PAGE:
ICN President Annette Kennedy tells the world’s health community that the way nurses have been treated during the pandemic ‘is a disgrace’

27 October 2021
WS 38

ICN President Annette Kennedy has told the World Health Summit (WHS) in Berlin of the unrelenting and unsustainable pressure nurses have been under since the start of the pandemic and called for urgent action to stop an understandable exodus from the profession.

Ms Kennedy, who will be presiding over next week’s virtual ICN Congress, gave a stark assessment of the world’s lack of preparation for the pandemic, and the lack of protection afforded to the world’s nurses, during the WHS which was held earlier this week.

Speaking to an audience of health professionals, scientists, politicians and high-ranking officials at the summit, Ms Kennedy said:

“No country was prepared for the pandemic, despite us knowing for decades that a pandemic would come. No country had resilient health systems, and no country had put strategies in place. After two years, I hope we have learned some lessons.”

She said that prior to the pandemic, nurses were already overworked and overburdened, with a worldwide shortage of six million, and yet despite not being properly protected, they met the COVID-19 pandemic with courage and resilience.

“Nurses worked 12-hour shifts, ten days straight, without breaks, all without protective equipment. That was a disgrace.”

She said ICN’s National Nurses Associations around the world have told ICN about the realities on the ground, the shortages, the long hours and the lack of personal protective equipment, the lack of support and the unavailability of COVID-19 vaccinations.

And she said she was sceptical about government plans to train more nurses after an ICN survey showed that three-quarters of countries indicated that they are going to increase their number of nurses.

“I will wait to see that implemented, because it takes three to four years to register a nurse. If we wait to find out that we are heading to a crisis of shortages of nurses it will be too late, like it was for the pandemic.”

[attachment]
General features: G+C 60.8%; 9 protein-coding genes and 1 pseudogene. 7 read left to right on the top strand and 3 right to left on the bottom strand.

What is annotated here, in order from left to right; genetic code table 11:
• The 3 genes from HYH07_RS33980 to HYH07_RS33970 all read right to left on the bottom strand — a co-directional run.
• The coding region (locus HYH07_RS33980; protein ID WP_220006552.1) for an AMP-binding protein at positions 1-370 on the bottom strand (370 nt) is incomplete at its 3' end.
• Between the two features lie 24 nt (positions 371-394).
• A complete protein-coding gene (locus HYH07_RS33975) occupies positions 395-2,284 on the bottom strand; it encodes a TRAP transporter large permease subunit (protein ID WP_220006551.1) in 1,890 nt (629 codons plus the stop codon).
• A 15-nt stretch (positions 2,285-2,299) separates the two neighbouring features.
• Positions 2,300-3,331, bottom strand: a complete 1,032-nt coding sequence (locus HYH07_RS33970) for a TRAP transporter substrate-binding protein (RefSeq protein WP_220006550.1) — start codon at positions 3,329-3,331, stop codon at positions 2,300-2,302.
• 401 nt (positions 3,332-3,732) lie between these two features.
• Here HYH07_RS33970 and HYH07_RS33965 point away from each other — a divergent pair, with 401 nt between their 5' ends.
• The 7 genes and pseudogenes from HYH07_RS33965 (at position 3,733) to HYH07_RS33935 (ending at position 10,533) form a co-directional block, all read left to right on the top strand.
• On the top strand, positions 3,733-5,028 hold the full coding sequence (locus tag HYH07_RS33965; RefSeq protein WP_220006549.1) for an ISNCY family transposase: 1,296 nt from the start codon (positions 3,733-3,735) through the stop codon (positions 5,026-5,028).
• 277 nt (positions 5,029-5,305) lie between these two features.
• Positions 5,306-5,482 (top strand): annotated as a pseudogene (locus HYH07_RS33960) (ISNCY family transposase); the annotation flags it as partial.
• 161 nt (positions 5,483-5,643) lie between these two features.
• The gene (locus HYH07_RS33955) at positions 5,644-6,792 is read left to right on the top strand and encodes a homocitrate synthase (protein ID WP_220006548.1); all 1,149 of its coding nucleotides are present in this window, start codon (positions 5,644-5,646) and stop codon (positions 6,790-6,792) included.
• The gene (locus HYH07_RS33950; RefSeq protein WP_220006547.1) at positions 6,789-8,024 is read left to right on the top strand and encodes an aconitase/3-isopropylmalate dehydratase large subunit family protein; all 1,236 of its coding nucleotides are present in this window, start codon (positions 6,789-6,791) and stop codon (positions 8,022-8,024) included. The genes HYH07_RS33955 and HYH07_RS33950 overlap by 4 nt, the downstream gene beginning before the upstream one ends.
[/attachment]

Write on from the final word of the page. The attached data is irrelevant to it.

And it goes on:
Ms Kennedy said nurses have been going home crying because they have too many patients, because they are worried about taking the virus home to their families, and because they are caring for so many patients who are dying without their relatives by their side.

“You don’t get over that,” Ms Kennedy said. “I worked in intensive care for many years, I nursed many patients who died quickly and without warning. And I remember every one of those patients who died, so I can’t imagine what those nurses will be feeling after this is over.”

She said burn out and stress is leading large numbers of nurses to leave the profession, many of whom are very experienced, which will make existing shortages even worse.

Commenting on the World Health Organization report that stated 115,000 healthcare workers have died from COVID-19 between January 2020 and May 2021, Ms Kennedy said:

“Where are the investigations into that? If a plane crashed every day from the start of COVID, you wouldn’t have to wait a week for the aviation industry to be closed down and for investigation after investigation until they found the source and dealt with it.”

She said the pressures on nurses are mounting and many are voting with their feet. In the United States nurses are leaving their jobs to work for agencies because they can make three or four times the money in jobs that give them fewer responsibilities and enough cash to work fewer hours.

In a stark warning Ms Kennedy said: “There will be no health systems without nurses.”

The World Health Summit is a high-profile annual interdisciplinary event and one of the world’s leading strategic forums for global health. The three-day event, 24-26 October, hosted delegates from 100 countries, with the aim of improving health world-wide and strengthening international cooperation.

Download the communique here